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Niagara Falls
Friday, June 14, 2024
Letter: No evidence pets transmit COVID-19

Dear editor:

The following is an open letter to Lord Mayor Betty Disero and Premier Doug Ford.

While I understand that, at the local level, our lord mayor is just following orders, I am compelled to include all politicians who have participated in the recent injection of fear pertaining to our pets.

 To be precise, I refer to the signage which appeared at the Commons this past week mandating that all animals adhere to the physical distancing measures between themselves and between them and humans.  

And, as Ms. Disero stated in an email to me, “there is no current evidence suggesting pets play a role in transmitting this disease” you also choose to quote other websites that state there are rare instances whereby pets have been infected with the virus. 

Well, fortunately, owing to the internet, we are privy to the same information that you choose to act upon.  My sources of information and the questions I posed are as follows:

How many dogs have died from the virus? Answer: None.

How many dogs have been infected in Canada/Ontario/Niagara-on- the-Lake? Answer: None.

Is there any proof of transmission between dogs or between people and dogs. Answer: No.

I collected the information from the following sources: the Canadian Veterinarian Medical Association, the WHO, the Harbin Veterinarian Research Institute, a CTV News report with Dr. Abdu Sharkawy (an infectious disease specialist), the American Kennel Club, and the Centres for Disease Control. As of April 21, the CDC said there is no evidence of spread by animals, nor is there any evidence of spread from hair, skin or the fur of animals, and on and on and on.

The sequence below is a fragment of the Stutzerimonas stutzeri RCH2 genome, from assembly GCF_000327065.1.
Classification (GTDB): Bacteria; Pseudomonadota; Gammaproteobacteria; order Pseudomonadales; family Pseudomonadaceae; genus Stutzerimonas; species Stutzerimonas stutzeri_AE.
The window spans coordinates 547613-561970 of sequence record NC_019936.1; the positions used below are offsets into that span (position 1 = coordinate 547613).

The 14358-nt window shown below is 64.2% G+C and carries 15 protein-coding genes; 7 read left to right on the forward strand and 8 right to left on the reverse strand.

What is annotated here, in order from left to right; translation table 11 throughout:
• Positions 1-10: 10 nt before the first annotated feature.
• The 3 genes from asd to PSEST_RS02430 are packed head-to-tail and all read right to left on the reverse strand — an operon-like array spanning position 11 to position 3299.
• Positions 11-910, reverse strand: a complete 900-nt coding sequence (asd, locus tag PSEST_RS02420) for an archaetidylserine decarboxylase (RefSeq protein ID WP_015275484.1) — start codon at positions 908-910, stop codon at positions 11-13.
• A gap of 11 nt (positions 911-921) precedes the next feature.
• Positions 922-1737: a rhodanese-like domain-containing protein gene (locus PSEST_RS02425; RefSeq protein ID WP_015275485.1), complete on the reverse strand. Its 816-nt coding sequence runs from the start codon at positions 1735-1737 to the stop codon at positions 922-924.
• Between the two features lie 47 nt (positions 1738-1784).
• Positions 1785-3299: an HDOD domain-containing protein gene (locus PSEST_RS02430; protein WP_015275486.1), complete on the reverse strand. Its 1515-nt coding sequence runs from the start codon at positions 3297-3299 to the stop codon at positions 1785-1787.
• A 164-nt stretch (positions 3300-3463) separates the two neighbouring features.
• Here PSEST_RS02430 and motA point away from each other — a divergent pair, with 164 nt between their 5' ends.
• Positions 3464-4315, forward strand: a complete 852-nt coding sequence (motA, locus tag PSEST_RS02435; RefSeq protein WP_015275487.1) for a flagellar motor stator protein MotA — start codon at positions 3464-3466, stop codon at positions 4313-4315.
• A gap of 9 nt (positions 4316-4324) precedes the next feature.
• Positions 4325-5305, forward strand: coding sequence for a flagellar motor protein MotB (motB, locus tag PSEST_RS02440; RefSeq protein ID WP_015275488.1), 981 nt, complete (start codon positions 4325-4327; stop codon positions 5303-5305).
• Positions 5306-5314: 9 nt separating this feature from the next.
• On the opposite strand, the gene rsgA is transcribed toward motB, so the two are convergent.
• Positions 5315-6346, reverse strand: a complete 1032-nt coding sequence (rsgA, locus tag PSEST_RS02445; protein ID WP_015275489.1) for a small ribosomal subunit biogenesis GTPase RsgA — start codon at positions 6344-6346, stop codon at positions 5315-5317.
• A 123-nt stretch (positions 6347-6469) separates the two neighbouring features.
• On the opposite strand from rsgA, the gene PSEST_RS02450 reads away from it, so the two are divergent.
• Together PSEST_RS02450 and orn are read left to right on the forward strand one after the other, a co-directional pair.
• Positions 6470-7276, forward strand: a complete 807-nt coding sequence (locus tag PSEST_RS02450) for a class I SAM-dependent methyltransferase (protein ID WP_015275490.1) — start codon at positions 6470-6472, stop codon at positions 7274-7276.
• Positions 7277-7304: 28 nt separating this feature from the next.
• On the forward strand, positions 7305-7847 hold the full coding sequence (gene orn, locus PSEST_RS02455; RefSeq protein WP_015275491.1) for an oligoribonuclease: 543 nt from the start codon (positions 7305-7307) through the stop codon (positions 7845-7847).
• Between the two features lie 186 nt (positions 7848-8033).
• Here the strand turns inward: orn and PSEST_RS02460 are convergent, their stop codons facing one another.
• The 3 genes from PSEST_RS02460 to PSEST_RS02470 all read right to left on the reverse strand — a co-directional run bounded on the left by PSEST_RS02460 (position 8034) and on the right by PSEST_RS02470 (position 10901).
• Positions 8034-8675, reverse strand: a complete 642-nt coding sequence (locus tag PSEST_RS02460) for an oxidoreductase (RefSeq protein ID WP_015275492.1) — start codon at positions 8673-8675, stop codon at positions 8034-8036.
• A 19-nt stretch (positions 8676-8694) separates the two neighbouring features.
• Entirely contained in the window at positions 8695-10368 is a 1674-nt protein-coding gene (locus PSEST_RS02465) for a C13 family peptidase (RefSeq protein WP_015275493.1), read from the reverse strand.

Political opinions are conspicuously absent because politicians prefer to quote rare and “suggestive” anecdotes that promote fear and offer no hard evidence for their unsubstantiated claims.

Ms. Disero, you also mentioned the simple aspect of common courtesy for those who are uncomfortable if approached by dogs during their walks; well, how much more courtesy could we offer those people than by taking our dogs to a small area in town designated as an unleashed park for dogs?

As you say and I agree, “We don't think it is too much to ask for courtesy, allowing everyone (including our pets) adequate space for their physical activity and mental well-being.” 

 We do not impose on our fellow citizens – we keep these pets off the sidewalks!  But this is not just about “a walk in the park.”

In the same vein, dogs are often the only source of solace and companionship for the elderly in our community and, now, with no evidence of harm, you inject a wedge of fear, totally unwarranted, between them and their beloved animals. 

We are separated from our children, our grandchildren and now we are told to be wary of our pets – that, I find shameful, devoid of reason. 

And, speaking of reason, I conclude with my opinion concerning the total ban on outdoor activity centres. 

Our provincial government bans us from sports facilities (tennis courts, soccer fields, etc), gardens, even benches.  However, when I consult the medical experts they tell us that we are safer in the great outdoors than we are inside our own homes. 

Just consider the logic – vast expanses of air between us and our nearest companions – but, here, as well, politicians want to confine us to small places in defiance of the logic or, more precisely, in the absence of logic. 

Rather than a surgical, well-thought-out plan, we get a blanket response telling us to comply with nonsensical regulations. 

Well, you may have control of my activity but you've lost my respect. We look for factual advice and find intellectual dishonesty.

The information changes every day, maybe it's time for you to change your proclamations.


Deanna Haigh 


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